Monday 22 December 2014

Battle of Mollwitz

I have had a couple of requests to show one of our games - so here goes - we played this yesterday..............

The game was fought using the Maurice rules; I took the Austrians and one of my regular opponents, Quinton Dalton, the Prussians.

The Map

I chose Mollwitz as it is a very simple battle, so I could set it up with minimal effort.

This is an extract from 'The Army of Frederick The Great' by Christopher Duffy.
(It is upside down to tie in with the photos below - honest!)

I decided that we should start with the two armies in their historical layouts.

The Forces

I organised this game in a rush, so just did a very quick conversion of the figures in Duffy's books, and scaled it to give an infantry line  which covered the right amount of the map/table. This ended up with  simple one unit for each 1000 men.


16,800 infantry - 16 units (I was generous with the hussars), two being elite grenadiers
4,000 cavalry - 4 units
500 hussars - 1 unit
50 guns - 5 unit


10,000 infantry - 10 units, one of grenadiers
8,000 cavalry - 8 units
1,000 hussars - 1 unit
10 guns - 1 unit

Troop types

I classed almost everything as 'trained' (I was in a rush), with just two exceptions:

  • The grenadiers were made 'elite'
  • The hussars were classed as 'conscript' fighting in the battle line.

The next time I play this I will put a bit more thought into it.

I did make an effort to reflect the characteristics of the two forces using the following 'National Advantages':
  • To reflect their better cavalry, the  Austrians were given the 'Cavaliers' card, which allows them to re-roll poor combat dice when they are charging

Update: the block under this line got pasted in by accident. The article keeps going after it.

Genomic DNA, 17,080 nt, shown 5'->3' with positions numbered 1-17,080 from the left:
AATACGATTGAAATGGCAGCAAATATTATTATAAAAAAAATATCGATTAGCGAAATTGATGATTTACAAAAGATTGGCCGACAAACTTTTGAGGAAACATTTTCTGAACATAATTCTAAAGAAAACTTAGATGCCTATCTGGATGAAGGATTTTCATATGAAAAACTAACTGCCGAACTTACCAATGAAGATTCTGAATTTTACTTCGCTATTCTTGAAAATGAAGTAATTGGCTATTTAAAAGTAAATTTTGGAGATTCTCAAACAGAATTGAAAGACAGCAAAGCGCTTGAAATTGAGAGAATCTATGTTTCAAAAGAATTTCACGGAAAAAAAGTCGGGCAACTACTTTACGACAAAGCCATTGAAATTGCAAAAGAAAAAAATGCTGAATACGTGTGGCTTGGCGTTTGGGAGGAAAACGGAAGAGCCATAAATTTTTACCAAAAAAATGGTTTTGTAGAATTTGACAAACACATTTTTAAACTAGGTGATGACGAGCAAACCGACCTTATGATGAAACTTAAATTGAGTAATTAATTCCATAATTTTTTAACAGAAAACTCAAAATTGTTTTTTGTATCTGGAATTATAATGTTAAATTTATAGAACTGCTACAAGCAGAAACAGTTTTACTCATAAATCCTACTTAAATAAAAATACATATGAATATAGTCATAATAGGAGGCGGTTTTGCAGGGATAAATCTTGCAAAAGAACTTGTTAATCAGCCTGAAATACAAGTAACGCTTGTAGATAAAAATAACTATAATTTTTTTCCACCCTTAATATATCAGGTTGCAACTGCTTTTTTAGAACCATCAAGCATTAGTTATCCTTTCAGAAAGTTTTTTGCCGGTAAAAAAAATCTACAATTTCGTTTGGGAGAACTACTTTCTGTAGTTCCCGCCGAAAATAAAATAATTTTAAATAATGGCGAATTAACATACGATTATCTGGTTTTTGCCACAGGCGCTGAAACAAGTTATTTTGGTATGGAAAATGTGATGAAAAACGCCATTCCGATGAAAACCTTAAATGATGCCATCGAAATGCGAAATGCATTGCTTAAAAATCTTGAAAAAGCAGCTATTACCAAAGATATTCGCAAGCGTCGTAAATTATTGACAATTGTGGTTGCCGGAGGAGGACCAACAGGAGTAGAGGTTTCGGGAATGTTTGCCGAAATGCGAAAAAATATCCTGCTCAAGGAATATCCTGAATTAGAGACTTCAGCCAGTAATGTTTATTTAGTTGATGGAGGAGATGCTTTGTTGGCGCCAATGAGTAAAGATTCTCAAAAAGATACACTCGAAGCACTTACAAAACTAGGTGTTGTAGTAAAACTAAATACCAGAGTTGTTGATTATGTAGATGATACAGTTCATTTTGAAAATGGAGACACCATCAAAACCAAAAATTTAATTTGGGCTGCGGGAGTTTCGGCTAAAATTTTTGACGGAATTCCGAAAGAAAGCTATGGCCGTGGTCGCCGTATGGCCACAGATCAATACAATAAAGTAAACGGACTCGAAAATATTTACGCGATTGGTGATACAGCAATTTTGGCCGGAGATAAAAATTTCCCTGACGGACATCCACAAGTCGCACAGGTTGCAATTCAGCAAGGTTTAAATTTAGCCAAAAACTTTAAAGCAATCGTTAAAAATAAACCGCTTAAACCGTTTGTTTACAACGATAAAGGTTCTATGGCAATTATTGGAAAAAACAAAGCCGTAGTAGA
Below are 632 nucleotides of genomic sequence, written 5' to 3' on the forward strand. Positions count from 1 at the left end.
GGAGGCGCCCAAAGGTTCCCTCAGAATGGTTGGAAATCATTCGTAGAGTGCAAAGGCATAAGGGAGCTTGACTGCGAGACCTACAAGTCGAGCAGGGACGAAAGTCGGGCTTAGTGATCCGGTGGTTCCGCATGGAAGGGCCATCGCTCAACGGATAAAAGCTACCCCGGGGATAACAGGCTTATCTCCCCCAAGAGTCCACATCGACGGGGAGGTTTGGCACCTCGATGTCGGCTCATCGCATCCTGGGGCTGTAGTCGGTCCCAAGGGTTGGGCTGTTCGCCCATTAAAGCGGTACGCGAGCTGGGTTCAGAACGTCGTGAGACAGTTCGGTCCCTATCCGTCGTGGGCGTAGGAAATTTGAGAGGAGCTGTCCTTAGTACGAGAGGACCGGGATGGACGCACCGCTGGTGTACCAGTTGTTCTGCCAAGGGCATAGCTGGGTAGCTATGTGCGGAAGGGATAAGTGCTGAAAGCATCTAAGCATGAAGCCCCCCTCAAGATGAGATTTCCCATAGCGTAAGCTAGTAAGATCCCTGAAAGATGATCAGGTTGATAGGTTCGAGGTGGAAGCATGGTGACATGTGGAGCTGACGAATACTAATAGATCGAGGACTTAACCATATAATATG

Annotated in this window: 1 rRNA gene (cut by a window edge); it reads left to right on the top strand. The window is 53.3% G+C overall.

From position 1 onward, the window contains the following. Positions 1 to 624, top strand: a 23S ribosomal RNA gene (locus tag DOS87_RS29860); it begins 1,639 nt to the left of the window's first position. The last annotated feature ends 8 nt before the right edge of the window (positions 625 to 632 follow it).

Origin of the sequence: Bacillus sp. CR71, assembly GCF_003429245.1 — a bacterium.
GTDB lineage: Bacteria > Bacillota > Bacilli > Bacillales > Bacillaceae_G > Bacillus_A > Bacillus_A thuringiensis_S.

• The Prussian infantry had much better fire discipline, so were given the 'Lethal Volleys' card which allows re rolls of missed shooting dice.

The armies were set up in near historical positions, with a unit of grenadiers interleaved with the right wing cavalry, which historically caused problems. 

The Figures

The Prussian infantry were mostly Prussian figures, with six units from the new range and the rest Karoliners. There are also six new units of Austrians, with the rest Karoliner French.

All of the cavalry are old HE, Karoliner or Rossbach figures, many of them French.

The Cavalry Battle

The battle started with Austrian cavalry making an attack down their left flank. I loaded the game in this area by giving the force a couple of notables to allow them to move and charge easier.

The Austrian cavalry charged into the fray, and with with a a useful hand of cards (two 'stirrups in' cards, which give advantage to charging cavalry), and the 'Cavaliers' advantage (plus some luck dice) soon add the upper hand.

The Prussian cavalry were totally destroyed, however the Austrian cavalry were shot. The dice behind the units are casualties, five hits kills the unit, so you can see they are in no position to exploit their success. 
The Prussian right wing cavalry had gained time for their right wing infantry to redeploy and link up with the isolated grenadier unit. In Maurice cavalry is only effective against infantry when the cavalry is fresh, and the infantry carrying some hits - so time to beat a hasty retreat.

Unfortunately they then became victim of the table edge syndrome, the Prussian infantry could pin them against the edge, so only option was to head back to their own lines. Rather than move away from the infantry - or better still go around the back!

The Infantry Battle

Prussian infantry then filled the full width of the table and attacked the Austrian centre. The attack came on in two divisions, this made it far less effective. The split was due to two reasons, the cavalry attack had made the infantry drift to the right, and to avoid masking the artillery battery in the centre.